corenominal

Full stack web developer, interested in all the things, but especially the web, code, design, Linux, OS X, PHP, WordPress, JavaScript & robots.

Tagged: wordpress

Full stack log: 20170325

It’s Saturday and my day off, but I’ve been dipping in-and-out of the WordPress theme that I’ve been working on. I’ve mostly continued to work on the case study templates that I started yesterday, but I’ve also made a few tweaks here-and-there and performed some more content editing.

Normally, I try not to work at the weekends, but with a deadline looming, I wanted to get ahead of the game. Besides, working at the weekend can actually be quite enjoyable as I tend to sit down at the computer when I feel like it. Today for example, I’ve been showing potential buyers around our house (we’re selling it and moving somewhere new), and between viewings, I passed the time by doing some coding. It was a very relaxed kind of work.

Full stack log: 20170324

First thing this morning, I edited a bunch of contributor posts in WordPress. Being an Editor is a role I seem to have picked up. TBH, I enjoy doing it — it’s good to not be coding all the time. Also, I know the WordPress editor pretty well and I know what to look for when editing posts, e.g. posts have been correctly categorised and tagged, featured images have been uploaded etc. Does being an Editor fit under the role of a full stack developer? Most definitely not, but I suspect it does for many, especially those working in small teams.

For the remainder of the day, I mostly worked on a WordPress theme that I have been developing to replace an ageing website. The deadline for the launch of the new website is the end of this month. I have 5 working days to complete the project. Today’s work involved creating some template files to show content for a custom post type. The post type is for case studies and it features a lot of custom fields and multiple featured images. Nothing ground breaking, but the template turned out well and the case studies look good.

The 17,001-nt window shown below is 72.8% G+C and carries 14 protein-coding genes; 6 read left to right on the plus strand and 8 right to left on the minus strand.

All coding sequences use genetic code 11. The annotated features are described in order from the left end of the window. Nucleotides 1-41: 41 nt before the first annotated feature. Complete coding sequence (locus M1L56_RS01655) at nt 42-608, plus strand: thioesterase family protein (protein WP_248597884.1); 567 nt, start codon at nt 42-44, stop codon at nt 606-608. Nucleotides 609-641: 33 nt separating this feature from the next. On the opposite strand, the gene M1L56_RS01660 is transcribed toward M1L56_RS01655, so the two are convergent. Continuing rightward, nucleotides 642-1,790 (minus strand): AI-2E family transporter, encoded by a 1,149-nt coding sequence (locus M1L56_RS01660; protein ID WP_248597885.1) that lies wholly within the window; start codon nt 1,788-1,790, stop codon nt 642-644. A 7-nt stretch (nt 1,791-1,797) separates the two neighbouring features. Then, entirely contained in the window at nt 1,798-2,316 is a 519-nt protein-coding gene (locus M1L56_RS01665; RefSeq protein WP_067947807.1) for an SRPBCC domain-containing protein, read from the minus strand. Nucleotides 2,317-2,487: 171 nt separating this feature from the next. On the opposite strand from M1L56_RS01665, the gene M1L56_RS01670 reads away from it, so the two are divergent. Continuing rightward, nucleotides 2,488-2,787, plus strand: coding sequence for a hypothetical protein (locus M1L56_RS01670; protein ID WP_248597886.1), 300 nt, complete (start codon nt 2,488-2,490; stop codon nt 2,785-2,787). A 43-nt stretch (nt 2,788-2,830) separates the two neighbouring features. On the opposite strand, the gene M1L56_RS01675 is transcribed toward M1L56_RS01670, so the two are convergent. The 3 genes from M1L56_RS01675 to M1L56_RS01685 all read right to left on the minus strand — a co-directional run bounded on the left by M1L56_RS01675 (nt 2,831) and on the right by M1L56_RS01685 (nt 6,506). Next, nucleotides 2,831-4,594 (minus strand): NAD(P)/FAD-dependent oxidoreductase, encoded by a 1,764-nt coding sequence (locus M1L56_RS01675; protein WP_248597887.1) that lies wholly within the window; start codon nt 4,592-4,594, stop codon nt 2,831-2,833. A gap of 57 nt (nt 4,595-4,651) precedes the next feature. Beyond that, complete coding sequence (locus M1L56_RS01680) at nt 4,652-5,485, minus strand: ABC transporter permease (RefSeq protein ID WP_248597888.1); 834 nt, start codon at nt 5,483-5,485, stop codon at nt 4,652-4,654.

Full stack log: 20170323

This morning, I spent some time fixing a flexbox layout that was exhibiting some rendering issues in Internet Explorer 11. Turns out that IE has a few flexbox bugs, no surprises there, grrr.

This afternoon, I mostly created a promotional video for Red Nose Day. Most of the footage for the video was shot on my iPhone 6s. I cut the video together using Final Cut Pro X. I’m not sure if video editing is considered to be a task that fits under the “Full Stack” mantle, but I enjoy playing around with Final Cut, so I was happy to be able to help. The video turned out good and hopefully it’ll encourage some people to donate.

Tonight, I created some new template files for a WordPress theme. The new theme files were needed to incorporate a new category of posts. This task only took minutes to complete, but thought it was worth mentioning.

4 Key Misconceptions about WordPress Development Debunked image/svg+xml

Powering nearly 27.5 percent of the web, WordPress is one of the most popular Content Management Systems (CMS) available. However, not everyone is familiar with the wide-range of functionality it offers. Worse yet, the internet is crawling with ‘alternative facts’ about its features and development that could stop you in your tracks.

Fortunately, these myths and misconceptions don’t hold water. In reality, WordPress is a great fit for all manner of sites, and developing for the platform is a breeze.

A good effort at debunking some common misconceptions about WordPress.

WordPress REST API Vulnerability Exploits Continue image/svg+xml

Over the weekend the attacks increased and WordPress security firms have seen more attempts blocked by their firewalls. Sucuri, the website security firm that reported the vulnerability to WordPress, was tracking the “Hacked by w4l3XzY3” campaign last week and estimated 66,000 defacements. That particular campaign has now passed 260,000 pages indexed by Google. It is one of nearly two dozen defacement campaigns targeting the vulnerability.